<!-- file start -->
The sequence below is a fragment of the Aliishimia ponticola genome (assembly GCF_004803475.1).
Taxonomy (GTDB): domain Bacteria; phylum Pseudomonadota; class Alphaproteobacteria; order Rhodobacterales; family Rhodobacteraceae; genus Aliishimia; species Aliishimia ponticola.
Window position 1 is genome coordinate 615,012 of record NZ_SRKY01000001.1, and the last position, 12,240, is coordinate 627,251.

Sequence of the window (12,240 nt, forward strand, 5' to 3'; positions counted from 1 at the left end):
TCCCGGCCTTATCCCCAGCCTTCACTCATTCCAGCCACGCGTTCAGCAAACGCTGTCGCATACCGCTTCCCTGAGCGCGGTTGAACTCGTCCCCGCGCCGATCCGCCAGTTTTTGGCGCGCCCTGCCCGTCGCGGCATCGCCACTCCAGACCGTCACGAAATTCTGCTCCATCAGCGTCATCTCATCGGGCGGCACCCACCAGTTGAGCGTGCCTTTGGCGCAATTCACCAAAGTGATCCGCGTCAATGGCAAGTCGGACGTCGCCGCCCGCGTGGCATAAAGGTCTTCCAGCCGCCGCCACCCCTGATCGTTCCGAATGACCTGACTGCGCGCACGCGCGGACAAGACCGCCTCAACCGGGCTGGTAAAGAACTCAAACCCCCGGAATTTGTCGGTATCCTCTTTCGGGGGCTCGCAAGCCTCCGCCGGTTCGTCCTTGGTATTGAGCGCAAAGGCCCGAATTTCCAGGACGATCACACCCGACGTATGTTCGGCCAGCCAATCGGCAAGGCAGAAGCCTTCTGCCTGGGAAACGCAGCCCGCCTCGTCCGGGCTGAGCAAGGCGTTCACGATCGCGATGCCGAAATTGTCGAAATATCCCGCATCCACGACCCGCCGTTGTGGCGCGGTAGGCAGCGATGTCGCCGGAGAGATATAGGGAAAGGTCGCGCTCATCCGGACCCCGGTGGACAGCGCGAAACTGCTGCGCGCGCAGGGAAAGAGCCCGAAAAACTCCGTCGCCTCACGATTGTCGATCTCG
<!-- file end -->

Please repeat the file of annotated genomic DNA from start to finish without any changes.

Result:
The sequence below is a fragment of the Aliishimia ponticola genome (assembly GCF_004803475.1).
Taxonomy (GTDB): domain Bacteria; phylum Pseudomonadota; class Alphaproteobacteria; order Rhodobacterales; family Rhodobacteraceae; genus Aliishimia; species Aliishimia ponticola.
Window position 1 is genome coordinate 615,012 of record NZ_SRKY01000001.1, and the last position, 12,240, is coordinate 627,251.

Sequence of the window (12,240 nt, forward strand, 5' to 3'; positions counted from 1 at the left end):
TCCCGGCCTTATCCCCAGCCTTCACTCATTCCAGCCACGCGTTCAGCAAACGCTGTCGCATACCGCTTCCCTGAGCGCGGTTGAACTCGTCCCCGCGCCGATCCGCCAGTTTTTGGCGCGCCCTGCCCGTCGCGGCATCGCCACTCCAGACCGTCACGAAATTCTGCTCCATCAGCGTCATCTCATCGGGCGGCACCCACCAGTTGAGCGTGCCTTTGGCGCAATTCACCAAAGTGATCCGCGTCAATGGCAAGTCGGACGTCGCCGCCCGCGTGGCATAAAGGTCTTCCAGCCGCCGCCACCCCTGATCGTTCCGAATGACCTGACTGCGCGCACGCGCGGACAAGACCGCCTCAACCGGGCTGGTAAAGAACTCAAACCCCCGGAATTTGTCGGTATCCTCTTTCGGGGGCTCGCAAGCCTCCGCCGGTTCGTCCTTGGTATTGAGCGCAAAGGCCCGAATTTCCAGGACGATCACACCCGACGTATGTTCGGCCAGCCAATCGGCAAGGCAGAAGCCTTCTGCCTGGGAAACGCAGCCCGCCTCGTCCGGGCTGAGCAAGGCGTTCACGATCGCGATGCCGAAATTGTCGAAATATCCCGCATCCACGACCCGCCGTTGTGGCGCGGTAGGCAGCGATGTCGCCGGAGAGATATAGGGAAAGGTCGCGCTCATCCGGACCCCGGTGGACAGCGCGAAACTGCTGCGCGCGCAGGGAAAGAGCCCGAAAAACTCCGTCGCCTCACGATTGTCGATCTCG